Glazer points out, "I am also a pro-business leader who believes that growing our economy and creating jobs is a top priority." He says that view has not stopped him from taking strong stands in the public interest. For example, he support standards to reduce carbon pollution that contributes to global warming.
When it comes to politics, he says he has the courage to take on special interests both on the right and left. "It is important for voters to become educated about issues and candidates and not listen to the nonsense that surrounds campaigns. Voting is a right and a responsibility. At the end of the day, it’s our responsibility to be aware of the issues and what is happening," he stated.
One issue of importance to Glazer involves guns. He was shot in the neck by a high-powered pellet gun. The perpetrator was caught but never charged with a crime because pellet guns were classified as toys in the criminal code. After recovering from the injury, he worked with then-Senator Tom Torlakson to author legislation establishing penalties for pellet-gun attacks.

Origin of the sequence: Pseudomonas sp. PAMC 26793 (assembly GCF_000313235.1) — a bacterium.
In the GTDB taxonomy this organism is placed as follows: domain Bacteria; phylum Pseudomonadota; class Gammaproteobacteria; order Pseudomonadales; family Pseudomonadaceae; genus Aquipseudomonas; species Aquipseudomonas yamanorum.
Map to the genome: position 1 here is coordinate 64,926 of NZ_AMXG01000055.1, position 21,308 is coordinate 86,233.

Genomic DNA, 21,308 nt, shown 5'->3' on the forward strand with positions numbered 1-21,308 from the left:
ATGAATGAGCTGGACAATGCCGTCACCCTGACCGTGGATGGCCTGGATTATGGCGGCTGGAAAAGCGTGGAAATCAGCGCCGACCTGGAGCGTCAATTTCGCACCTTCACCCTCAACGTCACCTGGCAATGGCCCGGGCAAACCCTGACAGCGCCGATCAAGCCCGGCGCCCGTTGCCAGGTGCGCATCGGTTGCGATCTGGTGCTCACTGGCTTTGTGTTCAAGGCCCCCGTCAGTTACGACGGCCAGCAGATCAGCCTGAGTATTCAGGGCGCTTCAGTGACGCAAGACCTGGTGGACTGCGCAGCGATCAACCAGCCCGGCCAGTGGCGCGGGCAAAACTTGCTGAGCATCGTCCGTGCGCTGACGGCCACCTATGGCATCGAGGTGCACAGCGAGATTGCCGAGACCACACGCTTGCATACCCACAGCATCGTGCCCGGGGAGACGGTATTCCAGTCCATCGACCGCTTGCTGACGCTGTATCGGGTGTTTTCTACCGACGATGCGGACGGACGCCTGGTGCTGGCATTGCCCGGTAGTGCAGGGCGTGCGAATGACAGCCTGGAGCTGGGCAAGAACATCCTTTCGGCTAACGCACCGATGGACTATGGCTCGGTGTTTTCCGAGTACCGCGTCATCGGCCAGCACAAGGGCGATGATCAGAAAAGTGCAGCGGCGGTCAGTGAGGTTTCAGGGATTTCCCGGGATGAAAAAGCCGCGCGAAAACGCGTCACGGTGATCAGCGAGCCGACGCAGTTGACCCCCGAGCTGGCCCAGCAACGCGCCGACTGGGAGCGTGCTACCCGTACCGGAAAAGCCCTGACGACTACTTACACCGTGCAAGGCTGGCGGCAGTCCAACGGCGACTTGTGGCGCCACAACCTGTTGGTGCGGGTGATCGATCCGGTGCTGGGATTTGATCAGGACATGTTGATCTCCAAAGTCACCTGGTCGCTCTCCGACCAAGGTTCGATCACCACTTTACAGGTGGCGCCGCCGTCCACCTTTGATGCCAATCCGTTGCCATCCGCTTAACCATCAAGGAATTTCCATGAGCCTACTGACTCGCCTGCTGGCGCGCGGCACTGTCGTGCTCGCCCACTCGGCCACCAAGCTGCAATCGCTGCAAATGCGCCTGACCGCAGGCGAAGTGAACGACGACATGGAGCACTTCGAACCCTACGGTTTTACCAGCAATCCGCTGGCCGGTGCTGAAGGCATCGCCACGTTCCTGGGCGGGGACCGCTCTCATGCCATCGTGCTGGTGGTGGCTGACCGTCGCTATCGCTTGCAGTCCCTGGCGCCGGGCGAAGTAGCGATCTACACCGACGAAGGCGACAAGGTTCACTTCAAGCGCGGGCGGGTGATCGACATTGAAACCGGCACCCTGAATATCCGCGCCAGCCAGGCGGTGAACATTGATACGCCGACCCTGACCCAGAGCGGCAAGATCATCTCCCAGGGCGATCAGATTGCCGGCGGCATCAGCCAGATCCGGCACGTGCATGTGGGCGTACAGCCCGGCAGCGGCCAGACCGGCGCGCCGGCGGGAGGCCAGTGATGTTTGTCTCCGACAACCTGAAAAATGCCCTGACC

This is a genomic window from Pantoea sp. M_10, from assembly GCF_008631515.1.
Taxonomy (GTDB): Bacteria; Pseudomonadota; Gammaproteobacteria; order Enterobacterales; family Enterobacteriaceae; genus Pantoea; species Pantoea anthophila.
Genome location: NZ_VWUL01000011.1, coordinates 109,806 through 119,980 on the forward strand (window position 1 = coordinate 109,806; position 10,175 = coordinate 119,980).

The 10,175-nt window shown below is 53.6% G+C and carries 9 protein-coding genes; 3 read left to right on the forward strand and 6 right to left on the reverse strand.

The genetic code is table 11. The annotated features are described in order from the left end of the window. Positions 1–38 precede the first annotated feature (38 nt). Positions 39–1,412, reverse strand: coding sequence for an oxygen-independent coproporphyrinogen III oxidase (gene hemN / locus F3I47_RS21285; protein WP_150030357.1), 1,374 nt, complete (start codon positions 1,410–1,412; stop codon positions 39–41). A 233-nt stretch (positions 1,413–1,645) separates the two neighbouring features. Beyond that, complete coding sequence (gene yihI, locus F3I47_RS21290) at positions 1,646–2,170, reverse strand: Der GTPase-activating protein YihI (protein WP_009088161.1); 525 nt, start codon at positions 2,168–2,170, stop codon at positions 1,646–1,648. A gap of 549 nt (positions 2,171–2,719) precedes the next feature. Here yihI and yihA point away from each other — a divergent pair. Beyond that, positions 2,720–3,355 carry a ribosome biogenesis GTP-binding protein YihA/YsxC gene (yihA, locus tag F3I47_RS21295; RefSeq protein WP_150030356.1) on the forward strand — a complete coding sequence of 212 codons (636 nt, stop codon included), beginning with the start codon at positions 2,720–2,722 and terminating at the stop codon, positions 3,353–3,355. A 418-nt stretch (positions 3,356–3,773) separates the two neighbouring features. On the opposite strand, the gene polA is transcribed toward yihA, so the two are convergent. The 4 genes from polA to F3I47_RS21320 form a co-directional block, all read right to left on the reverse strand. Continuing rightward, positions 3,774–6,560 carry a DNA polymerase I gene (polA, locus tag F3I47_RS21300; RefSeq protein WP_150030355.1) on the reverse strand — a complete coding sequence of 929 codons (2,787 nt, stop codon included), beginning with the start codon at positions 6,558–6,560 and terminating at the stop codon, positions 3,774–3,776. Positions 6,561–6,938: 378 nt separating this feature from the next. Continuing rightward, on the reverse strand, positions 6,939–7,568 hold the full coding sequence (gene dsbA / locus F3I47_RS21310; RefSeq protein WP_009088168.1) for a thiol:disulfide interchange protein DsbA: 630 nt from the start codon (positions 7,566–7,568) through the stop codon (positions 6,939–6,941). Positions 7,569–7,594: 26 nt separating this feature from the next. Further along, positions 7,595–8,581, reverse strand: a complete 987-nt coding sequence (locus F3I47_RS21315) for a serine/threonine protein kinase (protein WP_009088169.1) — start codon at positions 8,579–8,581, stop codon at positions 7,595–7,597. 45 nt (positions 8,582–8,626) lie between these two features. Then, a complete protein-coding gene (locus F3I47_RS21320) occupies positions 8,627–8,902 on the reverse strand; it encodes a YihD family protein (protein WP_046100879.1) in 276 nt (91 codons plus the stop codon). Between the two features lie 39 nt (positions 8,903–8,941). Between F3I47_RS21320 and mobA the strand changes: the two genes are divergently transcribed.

Glazer notes that he strongly supports California’s laws to keep dangerous weapons out of the hands of criminals, including: background checks and a 10-day waiting period for gun sales, regulations on assault weapons and large capacity magazines, gun safety standards, firearm record keeping, and bans on the open carry of unloaded firearms in public. "Our Second Amendment right to own guns must be tempered with reasonable standards to keep our communities and our people safe from gun violence."
Of his endorsement by Republican Michaela Hertle, who dropped out of the race, he said. “It shows I’m able to build bridges across party lines.”